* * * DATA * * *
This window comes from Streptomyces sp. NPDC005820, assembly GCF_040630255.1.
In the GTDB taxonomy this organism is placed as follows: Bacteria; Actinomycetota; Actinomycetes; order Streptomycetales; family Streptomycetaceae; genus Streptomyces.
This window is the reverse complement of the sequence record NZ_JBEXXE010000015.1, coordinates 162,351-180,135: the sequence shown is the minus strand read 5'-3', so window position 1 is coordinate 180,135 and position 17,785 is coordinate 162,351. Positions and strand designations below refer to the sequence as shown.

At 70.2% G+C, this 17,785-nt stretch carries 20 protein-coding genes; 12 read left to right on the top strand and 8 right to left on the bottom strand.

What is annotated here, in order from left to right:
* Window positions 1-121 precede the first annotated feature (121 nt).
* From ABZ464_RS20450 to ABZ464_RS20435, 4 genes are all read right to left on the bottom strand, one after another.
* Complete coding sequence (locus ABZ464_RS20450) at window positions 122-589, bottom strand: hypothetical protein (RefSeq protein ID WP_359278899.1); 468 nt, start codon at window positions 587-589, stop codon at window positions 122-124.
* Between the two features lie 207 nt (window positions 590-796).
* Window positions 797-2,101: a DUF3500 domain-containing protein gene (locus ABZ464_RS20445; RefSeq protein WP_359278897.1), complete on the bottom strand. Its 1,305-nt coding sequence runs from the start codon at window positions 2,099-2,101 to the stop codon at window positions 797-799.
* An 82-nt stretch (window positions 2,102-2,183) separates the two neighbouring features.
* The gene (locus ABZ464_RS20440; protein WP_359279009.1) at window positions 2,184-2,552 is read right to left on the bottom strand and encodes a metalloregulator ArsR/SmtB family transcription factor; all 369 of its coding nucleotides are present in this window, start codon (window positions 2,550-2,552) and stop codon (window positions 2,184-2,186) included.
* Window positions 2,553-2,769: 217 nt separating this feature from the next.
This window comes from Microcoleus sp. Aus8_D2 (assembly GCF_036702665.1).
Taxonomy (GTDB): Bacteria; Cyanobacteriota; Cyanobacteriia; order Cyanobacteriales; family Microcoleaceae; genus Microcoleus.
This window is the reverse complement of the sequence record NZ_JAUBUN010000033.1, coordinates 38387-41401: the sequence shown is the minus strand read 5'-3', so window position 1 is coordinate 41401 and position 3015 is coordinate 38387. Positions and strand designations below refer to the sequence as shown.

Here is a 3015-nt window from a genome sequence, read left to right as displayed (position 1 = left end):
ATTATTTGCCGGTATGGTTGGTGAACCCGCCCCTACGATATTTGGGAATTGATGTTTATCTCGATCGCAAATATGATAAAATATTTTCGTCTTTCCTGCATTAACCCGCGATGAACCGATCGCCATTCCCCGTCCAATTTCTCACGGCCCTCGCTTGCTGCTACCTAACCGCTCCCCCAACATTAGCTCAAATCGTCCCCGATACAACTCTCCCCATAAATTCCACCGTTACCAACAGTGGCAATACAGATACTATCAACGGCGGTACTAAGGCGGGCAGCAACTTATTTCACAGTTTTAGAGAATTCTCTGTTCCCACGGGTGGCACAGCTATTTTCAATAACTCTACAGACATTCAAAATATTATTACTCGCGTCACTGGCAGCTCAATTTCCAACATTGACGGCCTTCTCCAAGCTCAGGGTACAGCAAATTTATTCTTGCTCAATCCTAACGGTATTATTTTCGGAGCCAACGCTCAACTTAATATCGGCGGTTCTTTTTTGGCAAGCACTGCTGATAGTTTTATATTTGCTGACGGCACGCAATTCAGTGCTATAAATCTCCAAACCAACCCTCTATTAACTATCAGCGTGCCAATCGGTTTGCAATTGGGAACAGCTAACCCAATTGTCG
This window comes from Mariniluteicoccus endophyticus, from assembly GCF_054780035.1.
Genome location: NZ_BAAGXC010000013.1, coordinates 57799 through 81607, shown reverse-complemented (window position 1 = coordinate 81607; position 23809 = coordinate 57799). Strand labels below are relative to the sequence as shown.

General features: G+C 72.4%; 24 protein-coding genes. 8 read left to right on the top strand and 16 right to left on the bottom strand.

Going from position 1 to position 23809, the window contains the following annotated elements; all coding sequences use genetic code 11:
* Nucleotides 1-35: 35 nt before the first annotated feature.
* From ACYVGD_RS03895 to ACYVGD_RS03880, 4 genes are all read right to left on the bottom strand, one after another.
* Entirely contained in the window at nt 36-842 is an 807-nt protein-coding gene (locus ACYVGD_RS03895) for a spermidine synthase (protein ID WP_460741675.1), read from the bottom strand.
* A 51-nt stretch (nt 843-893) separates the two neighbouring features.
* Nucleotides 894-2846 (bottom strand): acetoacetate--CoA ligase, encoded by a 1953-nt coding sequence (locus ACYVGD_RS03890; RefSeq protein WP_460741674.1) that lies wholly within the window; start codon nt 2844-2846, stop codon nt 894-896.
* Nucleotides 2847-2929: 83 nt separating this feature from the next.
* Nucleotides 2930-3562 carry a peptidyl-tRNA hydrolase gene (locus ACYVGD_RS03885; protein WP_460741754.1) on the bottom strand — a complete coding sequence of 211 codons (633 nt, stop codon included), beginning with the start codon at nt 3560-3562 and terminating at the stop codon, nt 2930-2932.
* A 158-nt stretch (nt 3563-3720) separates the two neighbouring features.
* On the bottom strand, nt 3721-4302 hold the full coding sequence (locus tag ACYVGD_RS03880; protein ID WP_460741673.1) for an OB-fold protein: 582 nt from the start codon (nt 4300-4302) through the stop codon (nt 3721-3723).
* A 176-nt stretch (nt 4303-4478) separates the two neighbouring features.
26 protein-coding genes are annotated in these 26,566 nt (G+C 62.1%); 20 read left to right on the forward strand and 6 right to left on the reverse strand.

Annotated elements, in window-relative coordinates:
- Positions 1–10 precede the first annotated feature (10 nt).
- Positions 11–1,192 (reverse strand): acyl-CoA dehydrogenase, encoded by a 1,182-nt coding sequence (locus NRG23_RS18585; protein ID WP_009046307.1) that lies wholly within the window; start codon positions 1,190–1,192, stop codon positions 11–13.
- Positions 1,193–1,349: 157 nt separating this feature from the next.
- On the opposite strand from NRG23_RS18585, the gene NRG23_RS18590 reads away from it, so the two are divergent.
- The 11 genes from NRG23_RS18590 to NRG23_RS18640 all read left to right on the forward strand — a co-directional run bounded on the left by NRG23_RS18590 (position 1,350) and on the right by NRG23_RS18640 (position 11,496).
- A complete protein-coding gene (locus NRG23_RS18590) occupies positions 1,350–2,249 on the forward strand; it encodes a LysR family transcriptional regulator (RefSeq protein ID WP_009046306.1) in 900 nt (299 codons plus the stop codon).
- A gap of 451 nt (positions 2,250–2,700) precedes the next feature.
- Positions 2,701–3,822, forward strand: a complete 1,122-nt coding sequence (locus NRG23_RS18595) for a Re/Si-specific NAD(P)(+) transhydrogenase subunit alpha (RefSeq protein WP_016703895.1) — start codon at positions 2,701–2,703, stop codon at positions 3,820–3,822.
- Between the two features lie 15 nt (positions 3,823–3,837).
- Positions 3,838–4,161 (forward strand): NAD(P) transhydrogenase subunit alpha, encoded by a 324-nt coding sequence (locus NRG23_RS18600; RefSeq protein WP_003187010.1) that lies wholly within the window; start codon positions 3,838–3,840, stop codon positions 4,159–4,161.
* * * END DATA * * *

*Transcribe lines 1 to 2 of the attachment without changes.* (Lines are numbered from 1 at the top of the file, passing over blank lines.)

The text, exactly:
This window comes from Streptomyces sp. NPDC005820, assembly GCF_040630255.1.
In the GTDB taxonomy this organism is placed as follows: Bacteria; Actinomycetota; Actinomycetes; order Streptomycetales; family Streptomycetaceae; genus Streptomyces.